Alabama’s total expenses for its postseason football run in 2017 exceeded $7.5 million dollars, according to information obtained by The Tuscaloosa News in an open records request.
Those expenses account for transportation, lodging, tickets absorbed and employee bonuses. Alabama paid a total of $2,219,486.86 in bonuses to 72 employees for the largest single expense of the postseason.
Those costs were partially offset by a payout of $4.15 million for its participation in the Sugar Bowl and the national championship game. Alabama received an additional $124,000 in travel expenses disbursed through the SEC, coming to a total of $4,274,000 for its postseason payout.
Alabama’s expenses totaled $7,591,447, meaning its postseason expenses exceeded revenue by $3,317,447.
“The fact that Alabama has earned a spot in every College Football Playoff is truly something to be proud of,” director of athletics Greg Byrne said in a statement to The Tuscaloosa News. “Certainly with those opportunities come added costs, however there are so many positives from an exposure standpoint for athletics, the University and our state. I will also say that this year we worked on addressing some of those added costs in being more efficient with our travel party size, which we will continue to do in the future.”
The Sugar Bowl appearance cost $2,825,659, slightly more than the national championship game in Atlanta. Expenses for the College Football Playoff Championship Game were $2,546,299. Travel costs and lodging/per diem costs for the championship game were lower than for the Sugar Bowl. The stay in Atlanta was shorter than in New Orleans. Costs for lodging and food were also cheaper in Atlanta.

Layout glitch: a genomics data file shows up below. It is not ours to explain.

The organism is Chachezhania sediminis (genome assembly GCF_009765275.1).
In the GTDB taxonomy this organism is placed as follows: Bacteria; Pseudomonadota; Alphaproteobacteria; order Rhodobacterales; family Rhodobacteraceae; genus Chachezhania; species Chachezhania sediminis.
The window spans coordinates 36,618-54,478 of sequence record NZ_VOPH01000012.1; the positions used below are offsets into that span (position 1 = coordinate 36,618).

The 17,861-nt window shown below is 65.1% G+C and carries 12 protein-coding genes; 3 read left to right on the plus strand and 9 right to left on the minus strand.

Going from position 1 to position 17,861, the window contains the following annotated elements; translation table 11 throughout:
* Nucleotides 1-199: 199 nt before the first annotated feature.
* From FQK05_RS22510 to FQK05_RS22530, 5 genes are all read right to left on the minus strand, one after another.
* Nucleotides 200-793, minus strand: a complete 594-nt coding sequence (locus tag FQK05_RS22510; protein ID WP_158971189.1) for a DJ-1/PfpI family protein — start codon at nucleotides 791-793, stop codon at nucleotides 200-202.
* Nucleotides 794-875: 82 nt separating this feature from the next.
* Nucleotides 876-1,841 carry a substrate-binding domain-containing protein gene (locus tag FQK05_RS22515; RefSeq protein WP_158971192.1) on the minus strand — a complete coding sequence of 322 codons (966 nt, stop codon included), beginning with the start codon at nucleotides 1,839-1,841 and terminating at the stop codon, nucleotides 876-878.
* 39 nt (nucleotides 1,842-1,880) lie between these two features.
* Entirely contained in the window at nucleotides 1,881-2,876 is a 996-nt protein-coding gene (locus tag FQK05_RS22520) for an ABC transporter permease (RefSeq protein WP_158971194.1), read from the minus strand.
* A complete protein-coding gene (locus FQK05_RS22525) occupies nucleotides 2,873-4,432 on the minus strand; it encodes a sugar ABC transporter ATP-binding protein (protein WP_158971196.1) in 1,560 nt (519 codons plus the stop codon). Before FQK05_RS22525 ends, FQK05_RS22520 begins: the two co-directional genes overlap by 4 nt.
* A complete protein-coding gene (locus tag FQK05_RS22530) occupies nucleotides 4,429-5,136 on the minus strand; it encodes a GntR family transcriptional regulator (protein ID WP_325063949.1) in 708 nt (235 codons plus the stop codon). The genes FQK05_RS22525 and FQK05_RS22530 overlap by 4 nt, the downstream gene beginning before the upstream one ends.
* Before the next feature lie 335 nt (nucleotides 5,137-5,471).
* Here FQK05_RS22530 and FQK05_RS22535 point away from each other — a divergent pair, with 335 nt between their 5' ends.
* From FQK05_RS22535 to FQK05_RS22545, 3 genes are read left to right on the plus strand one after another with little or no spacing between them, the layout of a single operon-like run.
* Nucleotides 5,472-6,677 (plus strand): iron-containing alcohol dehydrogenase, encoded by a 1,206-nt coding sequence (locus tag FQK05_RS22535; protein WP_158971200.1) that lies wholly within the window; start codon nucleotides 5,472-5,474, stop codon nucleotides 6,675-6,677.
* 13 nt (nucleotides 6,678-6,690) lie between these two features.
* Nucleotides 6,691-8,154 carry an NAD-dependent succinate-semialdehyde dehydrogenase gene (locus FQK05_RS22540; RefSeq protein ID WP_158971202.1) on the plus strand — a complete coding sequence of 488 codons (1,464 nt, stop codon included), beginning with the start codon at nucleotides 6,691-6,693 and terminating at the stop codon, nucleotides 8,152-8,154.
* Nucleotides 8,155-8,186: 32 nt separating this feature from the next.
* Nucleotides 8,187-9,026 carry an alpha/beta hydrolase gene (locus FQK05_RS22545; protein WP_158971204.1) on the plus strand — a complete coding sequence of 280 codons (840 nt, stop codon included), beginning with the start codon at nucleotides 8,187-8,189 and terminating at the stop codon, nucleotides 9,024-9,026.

A significant expense for both the Sugar Bowl and national championship games were unsold tickets absorbed by Alabama. The school sold 10,660 tickets to the Sugar Bowl, but absorbed 1,624 tickets at a cost of $293,050. Of those, only 152 tickets were unsold; the rest were used for players’ families or other purposes. Alabama sold 17,597 tickets to the national championship game, but absorbed 1,737 tickets at a cost of $684,475. Only 136 of those national championship tickets were absorbed.
The largest single bonus went to coach Nick Saban, who received $400,000 for winning the national championship. His staff of nine on-field assistants received a combined $1,079,100.05. Byrne did not receive a bonus. The incentives in his contract are built around the progress of the athletic department as a whole rather than the performance of individual programs.
Despite winning the national championship, Alabama actually paid out less in bonuses to its employees than a year ago. Alabama’s 2016 postseason bonuses totaled $2,296,809.77, while this season totaled $2,219,486,86. That’s partially because unlike in the previous season, Alabama didn’t have to pay bonuses for an SEC championship. The bonuses for the 2016 SEC championship totaled $458,423.46 on their own.
Alabama’s total expenses for its 2016 postseason were slightly lower at $7,408,333.77.
The school’s travel party to the Sugar Bowl consisted of 395 people on two planes. The travel party to the national championship totaled 376 people on two planes.
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